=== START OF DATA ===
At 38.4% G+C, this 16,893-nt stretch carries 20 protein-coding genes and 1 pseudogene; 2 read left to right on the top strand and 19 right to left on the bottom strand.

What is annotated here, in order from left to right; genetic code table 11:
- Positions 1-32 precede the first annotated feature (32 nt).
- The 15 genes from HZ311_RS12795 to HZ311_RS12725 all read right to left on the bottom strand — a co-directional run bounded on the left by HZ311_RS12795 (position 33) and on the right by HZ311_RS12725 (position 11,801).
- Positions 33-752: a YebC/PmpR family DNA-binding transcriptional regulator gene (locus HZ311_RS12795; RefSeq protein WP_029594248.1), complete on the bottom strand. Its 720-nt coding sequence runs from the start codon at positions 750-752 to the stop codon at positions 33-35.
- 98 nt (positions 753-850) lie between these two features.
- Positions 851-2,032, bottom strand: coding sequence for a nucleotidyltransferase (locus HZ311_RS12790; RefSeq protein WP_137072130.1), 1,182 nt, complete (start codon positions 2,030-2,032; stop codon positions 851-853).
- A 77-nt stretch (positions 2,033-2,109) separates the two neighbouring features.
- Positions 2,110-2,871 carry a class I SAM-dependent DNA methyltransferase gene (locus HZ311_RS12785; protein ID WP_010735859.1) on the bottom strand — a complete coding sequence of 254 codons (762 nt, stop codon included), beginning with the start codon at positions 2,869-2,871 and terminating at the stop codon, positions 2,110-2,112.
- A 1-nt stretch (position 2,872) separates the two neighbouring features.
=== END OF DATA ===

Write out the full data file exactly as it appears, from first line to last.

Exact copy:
At 38.4% G+C, this 16,893-nt stretch carries 20 protein-coding genes and 1 pseudogene; 2 read left to right on the top strand and 19 right to left on the bottom strand.

What is annotated here, in order from left to right; genetic code table 11:
- Positions 1-32 precede the first annotated feature (32 nt).
- The 15 genes from HZ311_RS12795 to HZ311_RS12725 all read right to left on the bottom strand — a co-directional run bounded on the left by HZ311_RS12795 (position 33) and on the right by HZ311_RS12725 (position 11,801).
- Positions 33-752: a YebC/PmpR family DNA-binding transcriptional regulator gene (locus HZ311_RS12795; RefSeq protein WP_029594248.1), complete on the bottom strand. Its 720-nt coding sequence runs from the start codon at positions 750-752 to the stop codon at positions 33-35.
- 98 nt (positions 753-850) lie between these two features.
- Positions 851-2,032, bottom strand: coding sequence for a nucleotidyltransferase (locus HZ311_RS12790; RefSeq protein WP_137072130.1), 1,182 nt, complete (start codon positions 2,030-2,032; stop codon positions 851-853).
- A 77-nt stretch (positions 2,033-2,109) separates the two neighbouring features.
- Positions 2,110-2,871 carry a class I SAM-dependent DNA methyltransferase gene (locus HZ311_RS12785; protein ID WP_010735859.1) on the bottom strand — a complete coding sequence of 254 codons (762 nt, stop codon included), beginning with the start codon at positions 2,869-2,871 and terminating at the stop codon, positions 2,110-2,112.
- A 1-nt stretch (position 2,872) separates the two neighbouring features.